A couple of weeks ago, Adam logged a post about Jeff Deck and Benjamin Herson, two fellows on an American road quest to correct typos. I had visited Jeff's blog and was hardly surprised that the duo (Herson replaced for this leg by another college pal, Josh Roberts) would eventually make their way to Portland. And I wasn't terribly staggered to pick up this morning's The Sunday Oregonian which chronicles their visit to our fair city (and provides Deck's favorable comparison of Portland to Seattle). That having been said, I was a bit taken aback to notice that, in anecdotal support of the TEAL (Typo Eradication Advancement League) cause, Margie Boulé (likely, her copy editors) managed to spell Chicago’s Milwaukee (or Milwuakee) Furniture as, wait for it... Milwaukie (and, Milwuakie). Yes, it happens twice. While our quaint suburb (the one ending in -ie) is indeed our own, our midwest neighbors promote the most common spelling. In an exchange about the blunder, Jeff points out that "Somerville" is also misspelled. Ugh. I'll go ahead and agree to maintain hope that Ms. Boulé's closing line, in reference to Deck's possible book, "it just better not have any typos," is an inside joke designed to prompt attention to her story's grammatical detail. And perhaps, to solicit feedback. Mine.
Men after my own heart: the Chicago Tribune reports on two young men, traveling the country and correcting typographical and grammatical errors in signs. First Obama, now this: what's in the water in the Land of Lincoln?
Tangentially related to the post below, from Scott Stevenson, a pithy observation about language design in software development that holds true in brand development, to wit:
Many developers believe in the "start with something simple" philosophy when writing code, but may not immediately realize it works just as well for writing copy. When you sit down to write about what your app does, start with just that — explain what it does. Read the whole thing. Via John Gruber. Also related, and of interest: The Plain English Campaign (via Ace Jet 170).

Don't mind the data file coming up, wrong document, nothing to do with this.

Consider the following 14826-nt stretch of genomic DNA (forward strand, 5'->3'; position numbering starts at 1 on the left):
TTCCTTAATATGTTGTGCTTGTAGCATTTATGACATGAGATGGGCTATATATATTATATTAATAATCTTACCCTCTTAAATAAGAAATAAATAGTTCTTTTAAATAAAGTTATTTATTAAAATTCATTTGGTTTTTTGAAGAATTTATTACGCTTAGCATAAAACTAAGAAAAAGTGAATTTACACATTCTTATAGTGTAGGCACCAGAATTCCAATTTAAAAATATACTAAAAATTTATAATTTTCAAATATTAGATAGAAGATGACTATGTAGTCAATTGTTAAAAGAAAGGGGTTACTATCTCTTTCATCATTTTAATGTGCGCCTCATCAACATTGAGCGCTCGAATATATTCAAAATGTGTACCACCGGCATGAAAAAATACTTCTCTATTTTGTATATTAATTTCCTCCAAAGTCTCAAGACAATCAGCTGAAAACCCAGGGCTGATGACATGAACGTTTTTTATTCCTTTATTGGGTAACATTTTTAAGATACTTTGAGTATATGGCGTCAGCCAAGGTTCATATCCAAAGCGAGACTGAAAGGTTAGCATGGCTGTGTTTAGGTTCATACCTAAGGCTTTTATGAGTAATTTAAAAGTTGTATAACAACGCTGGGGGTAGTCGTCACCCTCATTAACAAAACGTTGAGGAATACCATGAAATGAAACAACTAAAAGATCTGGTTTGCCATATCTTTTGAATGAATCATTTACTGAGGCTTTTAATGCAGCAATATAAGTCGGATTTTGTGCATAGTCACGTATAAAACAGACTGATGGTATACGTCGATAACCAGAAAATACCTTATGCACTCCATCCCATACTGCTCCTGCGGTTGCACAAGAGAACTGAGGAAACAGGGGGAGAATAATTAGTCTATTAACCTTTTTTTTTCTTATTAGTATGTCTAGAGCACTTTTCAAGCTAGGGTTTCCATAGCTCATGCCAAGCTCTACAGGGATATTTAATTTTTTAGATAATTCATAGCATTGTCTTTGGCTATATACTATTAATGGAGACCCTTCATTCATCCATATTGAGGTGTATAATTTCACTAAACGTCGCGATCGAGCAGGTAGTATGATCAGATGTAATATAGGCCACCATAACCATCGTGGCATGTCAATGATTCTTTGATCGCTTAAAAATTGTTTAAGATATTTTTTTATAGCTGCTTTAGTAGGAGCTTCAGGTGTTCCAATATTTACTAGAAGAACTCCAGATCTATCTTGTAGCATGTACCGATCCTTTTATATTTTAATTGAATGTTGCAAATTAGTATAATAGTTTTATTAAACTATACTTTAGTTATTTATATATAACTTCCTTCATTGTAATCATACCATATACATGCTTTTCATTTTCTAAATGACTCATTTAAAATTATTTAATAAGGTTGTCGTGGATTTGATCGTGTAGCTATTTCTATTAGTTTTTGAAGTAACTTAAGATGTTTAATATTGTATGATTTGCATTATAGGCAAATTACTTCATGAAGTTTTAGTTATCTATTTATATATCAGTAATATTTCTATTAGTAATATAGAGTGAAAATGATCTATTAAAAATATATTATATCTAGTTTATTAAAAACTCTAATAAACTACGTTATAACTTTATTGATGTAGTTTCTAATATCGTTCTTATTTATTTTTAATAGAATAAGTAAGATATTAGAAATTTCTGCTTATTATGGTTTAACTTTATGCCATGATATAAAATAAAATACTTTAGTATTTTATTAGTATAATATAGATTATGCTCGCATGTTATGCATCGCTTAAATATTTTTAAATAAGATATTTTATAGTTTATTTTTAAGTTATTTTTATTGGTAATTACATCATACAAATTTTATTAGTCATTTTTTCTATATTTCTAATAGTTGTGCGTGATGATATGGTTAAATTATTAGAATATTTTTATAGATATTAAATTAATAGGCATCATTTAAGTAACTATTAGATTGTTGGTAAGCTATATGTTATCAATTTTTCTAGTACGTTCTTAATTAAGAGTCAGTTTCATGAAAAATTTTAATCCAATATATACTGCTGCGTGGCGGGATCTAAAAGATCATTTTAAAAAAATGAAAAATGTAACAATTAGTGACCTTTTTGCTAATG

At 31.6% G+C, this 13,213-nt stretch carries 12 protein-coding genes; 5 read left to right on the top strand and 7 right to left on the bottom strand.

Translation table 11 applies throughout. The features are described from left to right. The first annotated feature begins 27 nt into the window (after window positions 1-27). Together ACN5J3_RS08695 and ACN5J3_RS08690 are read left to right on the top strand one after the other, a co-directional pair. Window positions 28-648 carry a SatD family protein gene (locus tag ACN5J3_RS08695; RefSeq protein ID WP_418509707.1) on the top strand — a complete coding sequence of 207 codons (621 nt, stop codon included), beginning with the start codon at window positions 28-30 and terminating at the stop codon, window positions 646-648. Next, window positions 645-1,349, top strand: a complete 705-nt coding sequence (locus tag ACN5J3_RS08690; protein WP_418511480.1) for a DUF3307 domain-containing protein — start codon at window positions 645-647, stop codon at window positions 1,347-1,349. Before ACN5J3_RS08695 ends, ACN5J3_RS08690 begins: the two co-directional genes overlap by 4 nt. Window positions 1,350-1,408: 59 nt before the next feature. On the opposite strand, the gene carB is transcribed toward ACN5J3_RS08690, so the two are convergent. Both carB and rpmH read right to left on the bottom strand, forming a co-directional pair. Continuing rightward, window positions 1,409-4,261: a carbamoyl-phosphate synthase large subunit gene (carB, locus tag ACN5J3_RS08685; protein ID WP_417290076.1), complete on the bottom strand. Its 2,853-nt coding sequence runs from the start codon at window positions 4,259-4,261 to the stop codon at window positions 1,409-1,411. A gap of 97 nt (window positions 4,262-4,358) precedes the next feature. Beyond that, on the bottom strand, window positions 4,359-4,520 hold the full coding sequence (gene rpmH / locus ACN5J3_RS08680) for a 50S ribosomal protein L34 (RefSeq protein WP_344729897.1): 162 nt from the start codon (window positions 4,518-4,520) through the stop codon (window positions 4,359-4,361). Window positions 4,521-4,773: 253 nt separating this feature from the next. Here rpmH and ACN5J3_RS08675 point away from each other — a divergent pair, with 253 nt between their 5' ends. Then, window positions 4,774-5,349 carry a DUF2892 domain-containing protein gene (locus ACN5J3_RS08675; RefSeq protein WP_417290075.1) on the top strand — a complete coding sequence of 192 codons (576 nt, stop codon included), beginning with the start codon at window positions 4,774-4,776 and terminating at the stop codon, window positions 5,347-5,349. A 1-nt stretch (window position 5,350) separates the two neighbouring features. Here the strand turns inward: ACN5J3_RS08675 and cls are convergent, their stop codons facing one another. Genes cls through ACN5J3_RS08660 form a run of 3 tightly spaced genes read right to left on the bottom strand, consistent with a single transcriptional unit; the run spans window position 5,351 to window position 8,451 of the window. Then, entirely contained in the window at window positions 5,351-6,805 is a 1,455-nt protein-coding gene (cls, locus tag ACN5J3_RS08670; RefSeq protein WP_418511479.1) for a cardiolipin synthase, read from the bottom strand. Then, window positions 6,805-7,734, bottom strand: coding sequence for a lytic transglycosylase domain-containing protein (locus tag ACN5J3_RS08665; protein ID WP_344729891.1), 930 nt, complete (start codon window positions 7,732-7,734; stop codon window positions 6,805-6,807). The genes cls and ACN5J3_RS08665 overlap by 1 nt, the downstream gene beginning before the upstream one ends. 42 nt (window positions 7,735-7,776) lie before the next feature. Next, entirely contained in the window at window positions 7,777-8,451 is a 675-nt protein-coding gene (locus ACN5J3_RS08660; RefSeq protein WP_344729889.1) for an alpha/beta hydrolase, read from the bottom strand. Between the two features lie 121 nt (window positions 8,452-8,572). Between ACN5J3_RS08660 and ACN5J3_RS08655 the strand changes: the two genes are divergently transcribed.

A Web page contains so many variables — dynamic presentation as well as content — that the old rules of, say, writing a headline to fit a given space might not seem as valid as they did on the printed page. The Washington Post does a better job of it than others (the Times and its dense galaxy of headlines presented as unordered lists to mind). A case in point is this morning's editorial page reaction to Barack Obama's speech on race:
Here, you get a four-line encapsulation of the page's content, and the result is even amusing, assuming you know the players: Eugene Robinson, the Post's reliably center-left columnist; Michael Gerson, the former Bush staffer who implausibly mined the speeches of JFK and FDR to write talking points for the Current Occupant; and the Post itself, whose editorial page is run by arch-conservative Fred Hiatt, which makes its three-word smackdown of Gerson's column even more interesting.
To me, what is of interest here is how the Post manipulates its content management system to provide a summary of the section's content that would only work on the Web: the same sequence of information wouldn't work as well in the contents box of the printed front page. It requires the immediacy of the hyperlink. Moreover, it is entirely different content from that on the columns' respective pages. You may say that I'm on about nothing here, but most content management systems (including the one I'm using now) are designed to work with strict categories of information; the default would be to excerpt the headline of the column as a hyperlink, which would work technically but almost surely ignore the need for pith. The fact that the Post's Web folks have taken a detail so small into consideration is worthy of congratulation. The Web is different, and no matter how clever we think we are in our talk of "buckets" and so forth, once the buckets are set out, it's worth thinking about teacups and even thimbles.
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